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Reviewed by:
  • Keeping the Republic: Ideology and Early American Diplomacy
  • James E. Lewis Jr. (bio)
Keeping the Republic: Ideology and Early American Diplomacy. By Robert W. Smith. (DeKalb: Northern Illinois University Press, 2004. Pp. x, 196. Cloth, $38.50.)

In Keeping the Republic, Robert W. Smith teases out the relationship between ideology and diplomacy from the eve of independence to the end of the War of 1812. He tracks four key figures—John Adams, Alexander Hamilton, Thomas Jefferson, and James Madison—as he studies the impact of what he sees as three different versions of republicanism: classical, Whig, and yeoman. Smith hits most of the key events in early American diplomacy in this book. But, at less than 150 pages of text, Keeping the Republic reads like an analytical essay rather than a comprehensive narrative. [End Page 302]

Different ideas of virtue, according to Smith, shaped the different versions of republicanism that guided early American foreign policy. From ancient Greece and Rome came a "classical" version of virtue that emphasized the subordination of private interest to the public good, particularly in terms of military service. In diplomacy, classical republicanism suggested that the United States would be able to draw more strength from the support of its virtuous citizenry than Europe's monarchies could from their corrupt subjects. From eighteenth-century England came a "Whig" notion of virtue that required "respect for the constitution and adherence to the law" (6), but not the self-sacrifice expected in the classical model. Whig foreign policy demanded the preservation of the republic and recognized the advantages of the United States' unique geographic position. The "yeoman" idea of virtue arose from a combination of historic forces and received its clearest expression in Jefferson's Notes on the State of Virginia (1785). Yeoman diplomacy relied upon the international demand for American agricultural production and "made the preservation of an agrarian political economy a main goal" (7).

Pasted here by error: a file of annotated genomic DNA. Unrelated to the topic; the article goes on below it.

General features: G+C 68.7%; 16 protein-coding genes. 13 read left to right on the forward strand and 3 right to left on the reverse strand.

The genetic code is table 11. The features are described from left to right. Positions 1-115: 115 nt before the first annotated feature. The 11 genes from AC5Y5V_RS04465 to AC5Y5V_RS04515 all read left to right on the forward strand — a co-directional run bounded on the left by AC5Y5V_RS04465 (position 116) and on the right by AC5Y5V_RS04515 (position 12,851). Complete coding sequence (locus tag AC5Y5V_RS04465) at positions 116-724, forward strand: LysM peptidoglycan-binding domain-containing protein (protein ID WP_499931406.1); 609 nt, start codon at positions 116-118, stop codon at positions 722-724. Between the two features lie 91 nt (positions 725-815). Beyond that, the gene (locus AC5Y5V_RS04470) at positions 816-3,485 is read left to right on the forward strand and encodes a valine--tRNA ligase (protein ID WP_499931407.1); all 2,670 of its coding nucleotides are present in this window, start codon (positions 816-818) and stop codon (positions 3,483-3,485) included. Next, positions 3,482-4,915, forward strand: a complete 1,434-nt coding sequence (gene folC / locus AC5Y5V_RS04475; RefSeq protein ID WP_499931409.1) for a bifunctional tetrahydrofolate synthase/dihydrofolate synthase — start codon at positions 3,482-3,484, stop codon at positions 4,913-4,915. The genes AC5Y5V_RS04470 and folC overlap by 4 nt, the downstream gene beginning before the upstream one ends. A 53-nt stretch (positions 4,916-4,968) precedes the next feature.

Adams and Hamilton, Smith argues, "went from classical to whig" (5) in response to the failure of the public to meet their expectations during the Revolution. Jefferson and Madison, in contrast, "never doubted the yeoman virtue of the American people" (7). As such, they never reevaluated the relationship of "republicanism and diplomacy" (7) in the way that Adams and Hamilton did. Their inflexible devotion to yeoman diplomacy was a near-fatal error, in Smith's view. His account of American foreign policy from the early 1790s through the War of 1812 makes clear that he considers the Whig diplomacy of Adams and Hamilton far better-suited to the situation of the new nation than the yeoman diplomacy of Jefferson and Madison.

In a number of ways, Keeping the Republic feels a bit dated. Smith shows very little engagement with the most recent work on early American foreign relations. Just a few works from the last ten years appear in his bibliography or citations; even those do not seem to have made much of an impact upon his interpretation. Furthermore, his focus upon republicanism and reliance upon Lance Banning, Drew R. McCoy, and others recalls a debate that peaked some two decades ago. Even more striking is Keeping the Republic's recurring engagement with the great idealism/realism debates that dominated the 1950s and 1960s. While Smith ultimately criticizes this interpretive framework, his assessments of Whig and yeoman diplomacy and his evaluations of Adams and Hamilton [End Page 303] relative to Jefferson and Madison recall many of its features. Readers who are versed in the realist critique of Jeffersonian policymaking, from Robert W. Tucker and David Hendrickson in the early 1990s all the way back to Henry Adams a century earlier, will find much that is familiar in Smith's judgments. At a couple of points, he even refers to a "whig republican realpolitik" (103).

Smith runs into some of the same problems as other writers on early republic ideology. His categories feel somewhat artificial. Individuals and policies often seem to have been shoehorned into their respective places largely for the sake of the argument. I find it hard to imagine his subjects recognizing their thinking or their policies in his terms. "Republicanism" itself, moreover, becomes so capacious in Smith's...


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